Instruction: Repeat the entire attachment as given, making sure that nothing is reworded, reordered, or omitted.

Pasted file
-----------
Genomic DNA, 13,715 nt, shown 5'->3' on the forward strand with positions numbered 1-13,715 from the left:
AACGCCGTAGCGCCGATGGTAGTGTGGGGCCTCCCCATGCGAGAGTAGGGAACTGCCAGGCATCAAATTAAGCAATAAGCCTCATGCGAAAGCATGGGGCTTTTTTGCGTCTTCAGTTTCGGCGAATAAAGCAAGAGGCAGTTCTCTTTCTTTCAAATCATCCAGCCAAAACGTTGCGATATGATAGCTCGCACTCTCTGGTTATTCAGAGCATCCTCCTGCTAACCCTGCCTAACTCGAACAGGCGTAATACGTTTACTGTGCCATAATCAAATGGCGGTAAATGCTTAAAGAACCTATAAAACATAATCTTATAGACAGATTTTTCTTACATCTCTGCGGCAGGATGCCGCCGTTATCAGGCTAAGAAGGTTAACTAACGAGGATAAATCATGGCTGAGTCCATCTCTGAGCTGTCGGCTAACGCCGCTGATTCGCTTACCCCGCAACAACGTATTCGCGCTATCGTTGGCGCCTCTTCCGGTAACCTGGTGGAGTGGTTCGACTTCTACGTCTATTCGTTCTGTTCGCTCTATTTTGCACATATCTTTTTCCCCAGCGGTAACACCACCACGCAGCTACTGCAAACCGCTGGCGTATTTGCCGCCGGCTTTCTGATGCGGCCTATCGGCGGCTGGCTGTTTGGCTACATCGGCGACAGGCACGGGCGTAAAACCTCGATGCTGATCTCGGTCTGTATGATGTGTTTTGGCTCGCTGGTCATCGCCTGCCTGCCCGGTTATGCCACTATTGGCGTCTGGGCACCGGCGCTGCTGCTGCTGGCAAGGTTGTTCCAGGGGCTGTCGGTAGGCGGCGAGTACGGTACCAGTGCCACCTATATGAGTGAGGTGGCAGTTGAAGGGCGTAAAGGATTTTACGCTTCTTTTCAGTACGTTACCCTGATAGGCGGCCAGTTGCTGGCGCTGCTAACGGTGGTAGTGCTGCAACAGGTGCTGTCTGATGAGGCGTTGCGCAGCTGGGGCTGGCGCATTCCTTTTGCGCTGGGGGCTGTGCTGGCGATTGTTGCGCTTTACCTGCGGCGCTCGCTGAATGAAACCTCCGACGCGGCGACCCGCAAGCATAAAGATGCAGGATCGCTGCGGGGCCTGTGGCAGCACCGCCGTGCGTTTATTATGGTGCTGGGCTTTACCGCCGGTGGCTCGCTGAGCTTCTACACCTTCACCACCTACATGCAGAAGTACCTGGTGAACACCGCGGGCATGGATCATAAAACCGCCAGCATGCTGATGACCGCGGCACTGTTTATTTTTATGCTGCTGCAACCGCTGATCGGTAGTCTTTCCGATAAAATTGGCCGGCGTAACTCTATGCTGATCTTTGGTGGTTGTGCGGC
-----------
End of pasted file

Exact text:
Genomic DNA, 13,715 nt, shown 5'->3' on the forward strand with positions numbered 1-13,715 from the left:
AACGCCGTAGCGCCGATGGTAGTGTGGGGCCTCCCCATGCGAGAGTAGGGAACTGCCAGGCATCAAATTAAGCAATAAGCCTCATGCGAAAGCATGGGGCTTTTTTGCGTCTTCAGTTTCGGCGAATAAAGCAAGAGGCAGTTCTCTTTCTTTCAAATCATCCAGCCAAAACGTTGCGATATGATAGCTCGCACTCTCTGGTTATTCAGAGCATCCTCCTGCTAACCCTGCCTAACTCGAACAGGCGTAATACGTTTACTGTGCCATAATCAAATGGCGGTAAATGCTTAAAGAACCTATAAAACATAATCTTATAGACAGATTTTTCTTACATCTCTGCGGCAGGATGCCGCCGTTATCAGGCTAAGAAGGTTAACTAACGAGGATAAATCATGGCTGAGTCCATCTCTGAGCTGTCGGCTAACGCCGCTGATTCGCTTACCCCGCAACAACGTATTCGCGCTATCGTTGGCGCCTCTTCCGGTAACCTGGTGGAGTGGTTCGACTTCTACGTCTATTCGTTCTGTTCGCTCTATTTTGCACATATCTTTTTCCCCAGCGGTAACACCACCACGCAGCTACTGCAAACCGCTGGCGTATTTGCCGCCGGCTTTCTGATGCGGCCTATCGGCGGCTGGCTGTTTGGCTACATCGGCGACAGGCACGGGCGTAAAACCTCGATGCTGATCTCGGTCTGTATGATGTGTTTTGGCTCGCTGGTCATCGCCTGCCTGCCCGGTTATGCCACTATTGGCGTCTGGGCACCGGCGCTGCTGCTGCTGGCAAGGTTGTTCCAGGGGCTGTCGGTAGGCGGCGAGTACGGTACCAGTGCCACCTATATGAGTGAGGTGGCAGTTGAAGGGCGTAAAGGATTTTACGCTTCTTTTCAGTACGTTACCCTGATAGGCGGCCAGTTGCTGGCGCTGCTAACGGTGGTAGTGCTGCAACAGGTGCTGTCTGATGAGGCGTTGCGCAGCTGGGGCTGGCGCATTCCTTTTGCGCTGGGGGCTGTGCTGGCGATTGTTGCGCTTTACCTGCGGCGCTCGCTGAATGAAACCTCCGACGCGGCGACCCGCAAGCATAAAGATGCAGGATCGCTGCGGGGCCTGTGGCAGCACCGCCGTGCGTTTATTATGGTGCTGGGCTTTACCGCCGGTGGCTCGCTGAGCTTCTACACCTTCACCACCTACATGCAGAAGTACCTGGTGAACACCGCGGGCATGGATCATAAAACCGCCAGCATGCTGATGACCGCGGCACTGTTTATTTTTATGCTGCTGCAACCGCTGATCGGTAGTCTTTCCGATAAAATTGGCCGGCGTAACTCTATGCTGATCTTTGGTGGTTGTGCGGC